What, no stab at GM? There's plenty of material ya know.
The amount of recalls they had that one year or 18 month period?
The amount of money in bailout funds that was "forgiven" or paid back with other bailout money?
The amount of brands selling the same exact product with a different name?
BOOM, I'm out...
The amount of people that kept their jobs, houses, autos, etc. Priceless.
And the bond holders who got .30 cents on the dollar years later. Priceless?
First and the last time!...
I count this as your fifth post on the subject of the accounting irregularities. Is math a problem at FCA?
Sorry that fruit was just hanging low and irresistible. :W
PS. my next truck will probably be a Ram, maybe I can buy a U.S. truck and pay with Canadian $ at 1:1? :B Don't fire those accountants yet.
Math that is irregular in this world:
#1 Hillary's email count that was on a personal server.
#2 A woman's age.
#3 The amount of Ram trucks that has been sold.
#4 Horse power rating of the 6.7 Powerstroke.
#5 Fuel mileage figures.
#6 The length and weight of fish caught.
:B :B :B
What, no stab at GM? There's plenty of material ya know.
So we have one poster with a ram in his sig and the FCA truck guys circling the wagons fast? You funny. I talked with the owner of the dealership I go to and he said that it's just a dealer disgruntled about something FCA did.
As for the DOJ finding any facts LOL they couldn't find their ASS with both hands and a road map!
The dealer you spoke with may or may not have a clue and may or may not be interested in being quoted by a random FCA employee. Considering that the FBI is involved and has already conducted raids at FCA employee locations, one would think it might be a little more than some "disgruntled" dealer.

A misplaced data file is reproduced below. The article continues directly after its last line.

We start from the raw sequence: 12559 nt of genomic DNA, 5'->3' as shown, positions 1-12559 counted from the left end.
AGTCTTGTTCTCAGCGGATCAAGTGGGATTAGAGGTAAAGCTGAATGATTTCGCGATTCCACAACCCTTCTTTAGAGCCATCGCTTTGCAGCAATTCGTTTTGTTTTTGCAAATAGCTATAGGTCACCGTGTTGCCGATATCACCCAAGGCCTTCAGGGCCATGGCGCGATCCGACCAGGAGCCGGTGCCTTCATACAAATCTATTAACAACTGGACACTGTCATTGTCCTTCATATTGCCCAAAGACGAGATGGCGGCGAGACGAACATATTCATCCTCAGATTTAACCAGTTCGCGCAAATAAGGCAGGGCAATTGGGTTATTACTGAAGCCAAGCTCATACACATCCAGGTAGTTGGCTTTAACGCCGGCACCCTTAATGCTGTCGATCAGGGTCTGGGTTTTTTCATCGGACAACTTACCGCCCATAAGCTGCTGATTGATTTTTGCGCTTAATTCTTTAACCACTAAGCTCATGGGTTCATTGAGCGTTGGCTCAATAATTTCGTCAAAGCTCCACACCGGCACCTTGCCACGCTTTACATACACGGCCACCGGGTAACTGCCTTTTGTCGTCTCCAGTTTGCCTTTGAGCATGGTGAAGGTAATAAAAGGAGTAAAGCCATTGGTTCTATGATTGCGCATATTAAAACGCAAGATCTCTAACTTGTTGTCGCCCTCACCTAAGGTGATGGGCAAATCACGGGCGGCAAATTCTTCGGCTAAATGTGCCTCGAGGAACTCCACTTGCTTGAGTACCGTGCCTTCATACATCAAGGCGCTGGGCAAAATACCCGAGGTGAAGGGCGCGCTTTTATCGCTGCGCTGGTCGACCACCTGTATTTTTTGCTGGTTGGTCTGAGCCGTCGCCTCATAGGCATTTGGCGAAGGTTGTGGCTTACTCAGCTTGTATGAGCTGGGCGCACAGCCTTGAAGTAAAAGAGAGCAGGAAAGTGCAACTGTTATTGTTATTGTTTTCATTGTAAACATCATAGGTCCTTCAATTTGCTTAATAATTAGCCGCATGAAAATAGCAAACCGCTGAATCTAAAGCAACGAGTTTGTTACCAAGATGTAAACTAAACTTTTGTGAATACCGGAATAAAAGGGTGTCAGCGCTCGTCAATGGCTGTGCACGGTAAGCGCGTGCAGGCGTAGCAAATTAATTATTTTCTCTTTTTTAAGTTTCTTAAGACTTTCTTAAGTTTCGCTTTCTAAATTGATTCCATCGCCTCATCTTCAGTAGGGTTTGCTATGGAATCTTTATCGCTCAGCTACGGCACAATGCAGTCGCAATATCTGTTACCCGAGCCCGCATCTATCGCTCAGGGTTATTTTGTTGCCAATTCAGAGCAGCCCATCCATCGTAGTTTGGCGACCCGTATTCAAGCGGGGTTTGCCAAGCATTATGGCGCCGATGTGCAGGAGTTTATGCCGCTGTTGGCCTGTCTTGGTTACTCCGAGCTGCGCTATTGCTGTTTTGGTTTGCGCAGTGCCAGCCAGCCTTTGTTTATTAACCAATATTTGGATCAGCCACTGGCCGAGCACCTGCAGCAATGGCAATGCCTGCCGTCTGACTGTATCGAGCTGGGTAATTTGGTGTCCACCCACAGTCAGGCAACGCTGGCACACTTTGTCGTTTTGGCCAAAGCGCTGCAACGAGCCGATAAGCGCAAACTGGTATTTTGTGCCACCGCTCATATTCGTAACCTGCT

I'm no anti FCA guy, but I tend to agree with JALLEN, there might be something to this. Best to let the investigation play out before crucifying FCA or dismissing the accusations.
The investigation is supposedly driven more from the 75 months of year over year sales gains, which is a record for any car company from what I read. Add that in with dealers reporting fraud to the justice department, I guess they felt they had to investigate.
Actually, a rogue dealer or two with a grudge is making the claim. FCA is fully cooperating with the investigation.
In the automotive world, a manufacturer reports what the assembly plant made. Once a vehicle rolls off the line, it is considered sold to a dealer, none of them track retail sales.
They better cross their fingers and hope nobody was playing a numbers game since they are a public company looking to merge.
Uh, are you sure?
Honda Ridgeline reported sales (of one or two trucks) a year after production shut down. How is that the case if they report sales the month the vehicle rolls off the assembly line?
Two trucks are going to tow trailers up the infamous Grapevine in California.
Truck 1 is a 1995 Peterbilt 379 tandem axle tractor with a Detroit Diesel Series 60 12.7l inline-6 turbo diesel engine and Eaton 13 speed manual. The engine will be the early 350 model, which makes 350 hp at 1800 rpm and 1350 lb-ft at 1200 rpm, which is the lowest horsepower rating this engine was available with for on-highway truck use.
Truck 2 is a 2016 F150 with an EcoBoost 3.5l V6 turbo gas engine and Torqshift 6 speed auto, with HD Payload and Max Tow option packages. This engine makes 365 hp at 5000 rpm and 420 lb-ft at 2500 rpm.
Both trucks will tow a total combined weight (weight of truck, trailer and cargo together) of 40,000 lbs up the hill. The trailer will be a flat bed triple spread axle semi trailer. The cargo load will be pallets of concrete building block.
Because the Peterbilt tractor weighs about 20,000 lbs, the trailer will be loaded to 20,000 lbs gross (weight of trailer and cargo together). The total 40,000 lbs combined weight is a very light load for this truck. 20,000 is a very light load for the trailer as well.
The F150 will tow the same trailer, but will pull it using a common single axle dolly (converter gear), typically used in commercial double trailer towing, so that, together with the spread axle design of the trailer, the tongue weight will be manageable for the F150. The F150 weighs about 5,000 lbs, so the dolly and trailer combination will be loaded to 35,000 lbs, to make the total combined weight = 40,000 lbs.
The dolly/trailer air brake system will be operated by an electric over air controller installed into the F150. Air will be supplied by a self powered air compressor, which will stay running during the test, loaded as cargo on the trailer.
The F150's mighty EcoBoost engine has slightly more horsepower than the Peterbilt's Detroit Diesel (365 vs 350), but the Detroit has a bit more than 3 times the torque output (420 vs 1350).